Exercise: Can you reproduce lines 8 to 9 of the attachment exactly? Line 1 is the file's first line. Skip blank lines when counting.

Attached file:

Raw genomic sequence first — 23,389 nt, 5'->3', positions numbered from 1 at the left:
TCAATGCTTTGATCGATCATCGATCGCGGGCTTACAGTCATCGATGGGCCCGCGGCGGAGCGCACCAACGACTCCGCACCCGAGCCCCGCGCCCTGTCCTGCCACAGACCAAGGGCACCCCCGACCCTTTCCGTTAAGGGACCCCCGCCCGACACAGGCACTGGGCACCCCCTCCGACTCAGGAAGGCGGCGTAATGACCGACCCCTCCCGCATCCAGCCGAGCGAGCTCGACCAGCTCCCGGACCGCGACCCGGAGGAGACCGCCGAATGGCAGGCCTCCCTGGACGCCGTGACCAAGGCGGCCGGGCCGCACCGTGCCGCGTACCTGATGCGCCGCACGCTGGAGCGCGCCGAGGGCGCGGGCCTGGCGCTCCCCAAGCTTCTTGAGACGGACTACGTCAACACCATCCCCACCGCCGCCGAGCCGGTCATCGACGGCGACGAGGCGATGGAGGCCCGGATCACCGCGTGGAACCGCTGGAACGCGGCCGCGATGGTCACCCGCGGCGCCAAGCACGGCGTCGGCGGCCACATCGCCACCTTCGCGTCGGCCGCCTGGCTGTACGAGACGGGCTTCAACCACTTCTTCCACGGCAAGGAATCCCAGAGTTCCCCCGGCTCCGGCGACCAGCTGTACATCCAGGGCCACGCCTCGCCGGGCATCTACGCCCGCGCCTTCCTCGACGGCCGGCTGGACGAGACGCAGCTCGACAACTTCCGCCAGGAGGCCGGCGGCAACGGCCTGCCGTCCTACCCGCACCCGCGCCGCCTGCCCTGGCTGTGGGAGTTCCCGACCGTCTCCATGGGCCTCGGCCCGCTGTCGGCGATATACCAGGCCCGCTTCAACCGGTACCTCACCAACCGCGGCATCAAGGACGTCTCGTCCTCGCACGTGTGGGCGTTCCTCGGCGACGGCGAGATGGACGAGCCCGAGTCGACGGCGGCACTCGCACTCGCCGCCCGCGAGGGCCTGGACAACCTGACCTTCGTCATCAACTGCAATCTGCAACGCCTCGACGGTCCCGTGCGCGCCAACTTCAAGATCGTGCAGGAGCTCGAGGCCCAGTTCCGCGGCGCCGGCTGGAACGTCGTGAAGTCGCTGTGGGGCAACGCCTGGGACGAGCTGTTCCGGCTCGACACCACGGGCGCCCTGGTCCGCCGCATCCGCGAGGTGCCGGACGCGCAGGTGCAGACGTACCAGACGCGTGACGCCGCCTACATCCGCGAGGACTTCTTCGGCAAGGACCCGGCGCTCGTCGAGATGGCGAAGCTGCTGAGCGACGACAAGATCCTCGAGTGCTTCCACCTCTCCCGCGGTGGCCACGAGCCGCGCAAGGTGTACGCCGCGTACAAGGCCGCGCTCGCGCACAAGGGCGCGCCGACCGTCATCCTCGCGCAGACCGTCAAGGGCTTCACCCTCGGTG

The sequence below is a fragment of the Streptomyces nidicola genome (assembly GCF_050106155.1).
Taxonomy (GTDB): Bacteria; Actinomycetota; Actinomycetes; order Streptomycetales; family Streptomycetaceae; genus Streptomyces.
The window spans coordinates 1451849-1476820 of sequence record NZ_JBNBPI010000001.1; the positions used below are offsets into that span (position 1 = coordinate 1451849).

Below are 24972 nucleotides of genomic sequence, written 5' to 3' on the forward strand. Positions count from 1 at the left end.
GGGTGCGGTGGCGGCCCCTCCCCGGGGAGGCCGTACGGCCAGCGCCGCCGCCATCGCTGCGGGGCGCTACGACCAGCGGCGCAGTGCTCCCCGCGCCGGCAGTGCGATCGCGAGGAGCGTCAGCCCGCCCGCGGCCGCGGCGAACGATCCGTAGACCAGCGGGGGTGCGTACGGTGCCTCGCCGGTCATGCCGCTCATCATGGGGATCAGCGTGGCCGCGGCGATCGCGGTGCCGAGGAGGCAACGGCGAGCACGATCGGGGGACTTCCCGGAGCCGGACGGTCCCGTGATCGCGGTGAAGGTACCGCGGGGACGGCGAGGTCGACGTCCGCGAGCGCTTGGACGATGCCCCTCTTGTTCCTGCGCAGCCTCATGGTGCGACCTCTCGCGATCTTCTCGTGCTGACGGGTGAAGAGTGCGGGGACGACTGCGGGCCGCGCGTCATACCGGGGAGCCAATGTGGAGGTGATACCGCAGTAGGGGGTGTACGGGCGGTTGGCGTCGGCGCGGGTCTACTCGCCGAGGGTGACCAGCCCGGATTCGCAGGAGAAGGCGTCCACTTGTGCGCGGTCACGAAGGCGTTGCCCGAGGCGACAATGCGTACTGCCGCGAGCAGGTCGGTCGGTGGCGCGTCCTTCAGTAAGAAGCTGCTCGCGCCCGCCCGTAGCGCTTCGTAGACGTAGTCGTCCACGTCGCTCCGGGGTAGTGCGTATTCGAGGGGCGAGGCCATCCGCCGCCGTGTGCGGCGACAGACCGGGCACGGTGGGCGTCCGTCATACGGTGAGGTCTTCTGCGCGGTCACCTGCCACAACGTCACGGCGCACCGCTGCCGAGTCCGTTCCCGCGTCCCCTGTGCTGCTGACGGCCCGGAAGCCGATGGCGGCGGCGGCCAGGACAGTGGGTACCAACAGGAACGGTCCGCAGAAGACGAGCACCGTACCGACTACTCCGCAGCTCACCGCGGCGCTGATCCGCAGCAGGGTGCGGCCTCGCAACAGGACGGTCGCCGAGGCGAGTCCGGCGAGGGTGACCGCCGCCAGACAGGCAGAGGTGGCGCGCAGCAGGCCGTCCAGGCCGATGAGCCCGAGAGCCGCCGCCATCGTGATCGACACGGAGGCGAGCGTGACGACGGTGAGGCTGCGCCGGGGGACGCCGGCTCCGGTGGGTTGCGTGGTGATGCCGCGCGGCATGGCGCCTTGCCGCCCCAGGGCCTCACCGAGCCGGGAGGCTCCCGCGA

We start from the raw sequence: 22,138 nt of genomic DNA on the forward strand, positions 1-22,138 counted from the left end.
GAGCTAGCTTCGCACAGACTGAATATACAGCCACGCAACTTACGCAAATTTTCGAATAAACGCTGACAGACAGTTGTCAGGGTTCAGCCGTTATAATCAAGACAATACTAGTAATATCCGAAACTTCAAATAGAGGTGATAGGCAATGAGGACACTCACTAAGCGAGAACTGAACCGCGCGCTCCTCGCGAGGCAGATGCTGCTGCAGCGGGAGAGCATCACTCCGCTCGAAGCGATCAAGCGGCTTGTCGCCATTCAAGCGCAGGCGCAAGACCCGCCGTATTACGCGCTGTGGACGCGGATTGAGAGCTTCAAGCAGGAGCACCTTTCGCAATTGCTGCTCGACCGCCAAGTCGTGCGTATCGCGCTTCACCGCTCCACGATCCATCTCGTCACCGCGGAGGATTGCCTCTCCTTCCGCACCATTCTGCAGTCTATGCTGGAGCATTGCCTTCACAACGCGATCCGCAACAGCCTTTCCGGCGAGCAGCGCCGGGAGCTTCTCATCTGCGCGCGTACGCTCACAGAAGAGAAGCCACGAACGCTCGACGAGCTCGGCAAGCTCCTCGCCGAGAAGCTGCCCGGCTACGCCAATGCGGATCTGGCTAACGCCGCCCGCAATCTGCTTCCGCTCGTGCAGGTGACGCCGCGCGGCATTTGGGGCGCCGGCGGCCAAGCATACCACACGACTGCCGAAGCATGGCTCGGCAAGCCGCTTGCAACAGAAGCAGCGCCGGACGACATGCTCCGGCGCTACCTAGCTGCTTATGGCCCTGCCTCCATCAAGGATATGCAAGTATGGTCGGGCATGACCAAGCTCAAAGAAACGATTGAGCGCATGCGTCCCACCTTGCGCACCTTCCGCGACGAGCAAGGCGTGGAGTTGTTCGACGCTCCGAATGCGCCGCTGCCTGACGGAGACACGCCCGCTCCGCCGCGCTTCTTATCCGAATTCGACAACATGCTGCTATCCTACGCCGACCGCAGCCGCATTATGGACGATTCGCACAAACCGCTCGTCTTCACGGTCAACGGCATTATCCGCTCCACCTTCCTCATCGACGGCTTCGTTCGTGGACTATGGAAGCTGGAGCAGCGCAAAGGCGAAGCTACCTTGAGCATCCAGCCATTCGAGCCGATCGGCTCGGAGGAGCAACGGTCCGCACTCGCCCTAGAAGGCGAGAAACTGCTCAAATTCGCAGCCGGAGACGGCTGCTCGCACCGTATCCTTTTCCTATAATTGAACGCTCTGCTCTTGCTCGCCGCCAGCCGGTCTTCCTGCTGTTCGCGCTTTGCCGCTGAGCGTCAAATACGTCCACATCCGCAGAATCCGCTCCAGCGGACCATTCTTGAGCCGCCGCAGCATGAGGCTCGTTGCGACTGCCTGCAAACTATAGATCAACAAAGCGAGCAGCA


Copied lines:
We start from the raw sequence: 22,138 nt of genomic DNA on the forward strand, positions 1-22,138 counted from the left end.
GAGCTAGCTTCGCACAGACTGAATATACAGCCACGCAACTTACGCAAATTTTCGAATAAACGCTGACAGACAGTTGTCAGGGTTCAGCCGTTATAATCAAGACAATACTAGTAATATCCGAAACTTCAAATAGAGGTGATAGGCAATGAGGACACTCACTAAGCGAGAACTGAACCGCGCGCTCCTCGCGAGGCAGATGCTGCTGCAGCGGGAGAGCATCACTCCGCTCGAAGCGATCAAGCGGCTTGTCGCCATTCAAGCGCAGGCGCAAGACCCGCCGTATTACGCGCTGTGGACGCGGATTGAGAGCTTCAAGCAGGAGCACCTTTCGCAATTGCTGCTCGACCGCCAAGTCGTGCGTATCGCGCTTCACCGCTCCACGATCCATCTCGTCACCGCGGAGGATTGCCTCTCCTTCCGCACCATTCTGCAGTCTATGCTGGAGCATTGCCTTCACAACGCGATCCGCAACAGCCTTTCCGGCGAGCAGCGCCGGGAGCTTCTCATCTGCGCGCGTACGCTCACAGAAGAGAAGCCACGAACGCTCGACGAGCTCGGCAAGCTCCTCGCCGAGAAGCTGCCCGGCTACGCCAATGCGGATCTGGCTAACGCCGCCCGCAATCTGCTTCCGCTCGTGCAGGTGACGCCGCGCGGCATTTGGGGCGCCGGCGGCCAAGCATACCACACGACTGCCGAAGCATGGCTCGGCAAGCCGCTTGCAACAGAAGCAGCGCCGGACGACATGCTCCGGCGCTACCTAGCTGCTTATGGCCCTGCCTCCATCAAGGATATGCAAGTATGGTCGGGCATGACCAAGCTCAAAGAAACGATTGAGCGCATGCGTCCCACCTTGCGCACCTTCCGCGACGAGCAAGGCGTGGAGTTGTTCGACGCTCCGAATGCGCCGCTGCCTGACGGAGACACGCCCGCTCCGCCGCGCTTCTTATCCGAATTCGACAACATGCTGCTATCCTACGCCGACCGCAGCCGCATTATGGACGATTCGCACAAACCGCTCGTCTTCACGGTCAACGGCATTATCCGCTCCACCTTCCTCATCGACGGCTTCGTTCGTGGACTATGGAAGCTGGAGCAGCGCAAAGGCGAAGCTACCTTGAGCATCCAGCCATTCGAGCCGATCGGCTCGGAGGAGCAACGGTCCGCACTCGCCCTAGAAGGCGAGAAACTGCTCAAATTCGCAGCCGGAGACGGCTGCTCGCACCGTATCCTTTTCCTATAATTGAACGCTCTGCTCTTGCTCGCCGCCAGCCGGTCTTCCTGCTGTTCGCGCTTTGCCGCTGAGCGTCAAATACGTCCACATCCGCAGAATCCGCTCCAGCGGACCATTCTTGAGCCGCCGCAGCATGAGGCTCGTTGCGACTGCCTGCAAACTATAGATCAACAAAGCGAGCAGCA